How Bad Laws Get Made
You’ve all seen this happen: politicians scare voters into supporting them by proposing laws on hot-button social issues. But sometimes the issues distract people from noticing that a bill is poorly crafted and would introduce a slew of harmful, unintended consequences.
Let me give you an example from a recent bill without telling you what it’s about.
A bill just cleared the Kentucky Senate that would allow students to sue schools when they witness something happen—not direct involvement, just when they see something. A $2,500 penalty would be assessed per student, per infraction. Plus of course damages for emotional distress and attorneys’ fees.
If this becomes law, trial lawyers will have a field day. The $2,500 fine notwithstanding, there is potentially a lot more money in play depending on what a jury thinks “emotional distress” is. And thanks to the attorneys' fees clause, trial lawyers could file thousands of lawsuits because it’s a risk free proposition for them. It could bankrupt our entire school system in short order.
I think we can all agree this is a terrible law that should never pass, but here’s where The Issues mess things up.
The purpose of this bill is to allow students to sue their school if they witness individuals going into the opposite gender’s bathroom. It was created in response to a transgender student having to decide which bathroom to use at a Louisville high school. Which, according to news reports, was addressed at the local level to everyone’s satisfaction.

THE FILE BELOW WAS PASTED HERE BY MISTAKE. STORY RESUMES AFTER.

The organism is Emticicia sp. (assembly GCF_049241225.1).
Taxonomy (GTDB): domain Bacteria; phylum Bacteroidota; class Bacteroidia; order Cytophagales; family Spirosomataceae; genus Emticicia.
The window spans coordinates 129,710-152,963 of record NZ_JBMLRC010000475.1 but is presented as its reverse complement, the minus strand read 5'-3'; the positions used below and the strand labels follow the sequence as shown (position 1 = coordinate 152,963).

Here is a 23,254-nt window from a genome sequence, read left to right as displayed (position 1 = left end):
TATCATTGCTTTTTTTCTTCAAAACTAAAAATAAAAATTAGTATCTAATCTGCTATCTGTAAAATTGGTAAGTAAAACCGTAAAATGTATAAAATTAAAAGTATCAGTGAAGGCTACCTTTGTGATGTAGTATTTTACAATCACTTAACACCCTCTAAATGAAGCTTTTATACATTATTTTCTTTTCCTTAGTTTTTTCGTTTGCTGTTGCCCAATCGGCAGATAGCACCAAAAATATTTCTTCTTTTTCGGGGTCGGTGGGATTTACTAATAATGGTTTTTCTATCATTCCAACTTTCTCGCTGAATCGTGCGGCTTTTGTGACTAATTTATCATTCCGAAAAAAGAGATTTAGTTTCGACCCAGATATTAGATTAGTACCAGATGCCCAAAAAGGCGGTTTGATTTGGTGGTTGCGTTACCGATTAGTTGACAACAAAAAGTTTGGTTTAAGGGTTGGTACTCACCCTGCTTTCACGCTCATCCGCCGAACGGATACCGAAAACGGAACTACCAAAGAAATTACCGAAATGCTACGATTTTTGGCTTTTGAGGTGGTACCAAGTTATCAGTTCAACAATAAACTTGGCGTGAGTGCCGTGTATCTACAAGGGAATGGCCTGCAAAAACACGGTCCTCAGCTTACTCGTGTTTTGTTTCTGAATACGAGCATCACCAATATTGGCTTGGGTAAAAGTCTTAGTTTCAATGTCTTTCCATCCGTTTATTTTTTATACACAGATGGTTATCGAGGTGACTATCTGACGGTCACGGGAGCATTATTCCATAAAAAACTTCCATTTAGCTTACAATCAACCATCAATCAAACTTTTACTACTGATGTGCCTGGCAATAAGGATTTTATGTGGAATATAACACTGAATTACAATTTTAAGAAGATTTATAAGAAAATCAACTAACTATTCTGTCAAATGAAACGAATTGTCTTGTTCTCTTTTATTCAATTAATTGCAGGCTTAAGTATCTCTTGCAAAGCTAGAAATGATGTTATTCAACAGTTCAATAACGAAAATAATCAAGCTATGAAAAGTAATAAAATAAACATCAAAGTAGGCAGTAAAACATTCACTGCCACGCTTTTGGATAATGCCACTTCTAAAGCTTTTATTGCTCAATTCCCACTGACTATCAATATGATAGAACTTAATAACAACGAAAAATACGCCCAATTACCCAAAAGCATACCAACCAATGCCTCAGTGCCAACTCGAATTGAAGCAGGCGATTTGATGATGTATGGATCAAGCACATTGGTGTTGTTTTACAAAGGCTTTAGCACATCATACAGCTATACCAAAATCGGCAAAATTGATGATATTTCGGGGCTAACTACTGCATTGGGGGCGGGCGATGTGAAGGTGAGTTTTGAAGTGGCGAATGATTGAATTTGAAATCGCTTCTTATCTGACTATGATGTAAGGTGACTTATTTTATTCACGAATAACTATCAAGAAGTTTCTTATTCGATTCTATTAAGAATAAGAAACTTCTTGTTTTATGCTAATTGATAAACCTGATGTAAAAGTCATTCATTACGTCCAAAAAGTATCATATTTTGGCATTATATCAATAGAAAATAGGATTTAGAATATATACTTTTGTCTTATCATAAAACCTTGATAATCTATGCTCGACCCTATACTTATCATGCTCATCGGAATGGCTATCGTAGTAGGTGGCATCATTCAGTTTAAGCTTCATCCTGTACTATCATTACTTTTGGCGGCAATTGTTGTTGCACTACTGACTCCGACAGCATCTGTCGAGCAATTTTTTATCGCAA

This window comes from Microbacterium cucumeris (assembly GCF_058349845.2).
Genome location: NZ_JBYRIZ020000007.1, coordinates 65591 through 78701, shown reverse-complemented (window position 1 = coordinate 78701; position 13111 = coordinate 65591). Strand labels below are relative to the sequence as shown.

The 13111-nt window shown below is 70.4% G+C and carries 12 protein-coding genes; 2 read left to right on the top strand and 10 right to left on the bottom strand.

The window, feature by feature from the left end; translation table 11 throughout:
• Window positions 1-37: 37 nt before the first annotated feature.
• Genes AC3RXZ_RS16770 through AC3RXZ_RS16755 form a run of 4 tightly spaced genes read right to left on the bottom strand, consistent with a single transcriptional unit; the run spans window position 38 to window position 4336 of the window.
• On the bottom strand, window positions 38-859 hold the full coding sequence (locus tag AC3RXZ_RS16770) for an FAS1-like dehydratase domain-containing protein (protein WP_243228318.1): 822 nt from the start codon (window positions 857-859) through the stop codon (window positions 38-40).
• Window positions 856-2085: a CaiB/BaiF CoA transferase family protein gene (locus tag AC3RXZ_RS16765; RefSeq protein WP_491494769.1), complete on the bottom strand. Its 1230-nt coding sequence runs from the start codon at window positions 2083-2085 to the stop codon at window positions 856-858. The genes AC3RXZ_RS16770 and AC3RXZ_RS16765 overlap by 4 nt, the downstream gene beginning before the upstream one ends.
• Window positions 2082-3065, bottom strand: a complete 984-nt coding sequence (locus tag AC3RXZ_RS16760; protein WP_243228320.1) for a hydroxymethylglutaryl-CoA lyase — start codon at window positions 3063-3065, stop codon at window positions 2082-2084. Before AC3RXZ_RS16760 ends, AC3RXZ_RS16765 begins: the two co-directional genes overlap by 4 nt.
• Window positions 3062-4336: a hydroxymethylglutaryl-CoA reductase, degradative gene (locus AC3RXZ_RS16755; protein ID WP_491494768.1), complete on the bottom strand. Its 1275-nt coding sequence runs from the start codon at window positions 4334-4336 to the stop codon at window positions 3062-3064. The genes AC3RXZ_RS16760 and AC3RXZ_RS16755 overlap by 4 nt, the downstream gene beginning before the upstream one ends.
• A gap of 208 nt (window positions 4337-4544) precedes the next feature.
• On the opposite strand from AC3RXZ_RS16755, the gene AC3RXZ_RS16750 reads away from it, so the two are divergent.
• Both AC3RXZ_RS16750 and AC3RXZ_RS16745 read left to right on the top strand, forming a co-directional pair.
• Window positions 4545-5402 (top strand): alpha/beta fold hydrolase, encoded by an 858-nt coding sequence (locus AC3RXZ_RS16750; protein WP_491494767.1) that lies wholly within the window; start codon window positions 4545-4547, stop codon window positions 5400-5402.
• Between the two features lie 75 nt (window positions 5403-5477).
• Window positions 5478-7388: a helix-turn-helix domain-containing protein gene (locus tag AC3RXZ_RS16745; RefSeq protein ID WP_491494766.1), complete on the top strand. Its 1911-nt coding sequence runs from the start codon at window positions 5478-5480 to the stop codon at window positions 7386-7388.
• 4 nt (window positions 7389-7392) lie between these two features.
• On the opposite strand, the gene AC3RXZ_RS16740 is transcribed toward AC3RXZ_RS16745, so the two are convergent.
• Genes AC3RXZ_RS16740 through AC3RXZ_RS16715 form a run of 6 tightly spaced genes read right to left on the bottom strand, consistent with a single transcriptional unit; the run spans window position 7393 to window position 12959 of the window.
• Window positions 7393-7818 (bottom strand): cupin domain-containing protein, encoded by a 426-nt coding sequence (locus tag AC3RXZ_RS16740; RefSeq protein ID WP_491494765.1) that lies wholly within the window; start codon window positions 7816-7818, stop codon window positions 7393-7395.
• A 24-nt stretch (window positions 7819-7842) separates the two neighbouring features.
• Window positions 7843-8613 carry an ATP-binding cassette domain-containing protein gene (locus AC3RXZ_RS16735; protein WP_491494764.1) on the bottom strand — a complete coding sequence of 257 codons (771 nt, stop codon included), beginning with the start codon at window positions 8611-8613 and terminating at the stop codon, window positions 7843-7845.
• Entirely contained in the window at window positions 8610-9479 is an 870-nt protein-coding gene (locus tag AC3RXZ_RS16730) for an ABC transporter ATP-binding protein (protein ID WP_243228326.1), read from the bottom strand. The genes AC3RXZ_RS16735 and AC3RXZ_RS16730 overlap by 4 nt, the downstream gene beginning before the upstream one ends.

This bill does not address that issue in any appropriate way.
This bill endangers Kentucky’s entire school system to the benefit of trial lawyers.
And unfortunately, lawmakers are trapped into addressing this bill via the Issue. They think they have to appear to appeal to one constituency or another.
People with a vested interest in hijacking our legal system for their own ends have tied an issue to a bad bill. As a result, being for or against this bad bill is now tied to being for or against this issue.
Issues are the problem because they prevent lawmakers from passing good law.
SB76 is a terrible piece of legislation, regardless of where you stand on social issues. Sadly, lawmakers pass laws like this all the time without looking into, or caring about, potential unintended consequences that could cause immense harm.
I am the only candidate for Governor who can and will decouple divisive issues from bills before passing them into law.
That's regardless of my personal feelings—and I actually hope you can’t tell which way I feel on this specific issue, because my feelings don’t matter. What matters is that bad law fixes nothing for either side, and I will veto bad law tied to any issue.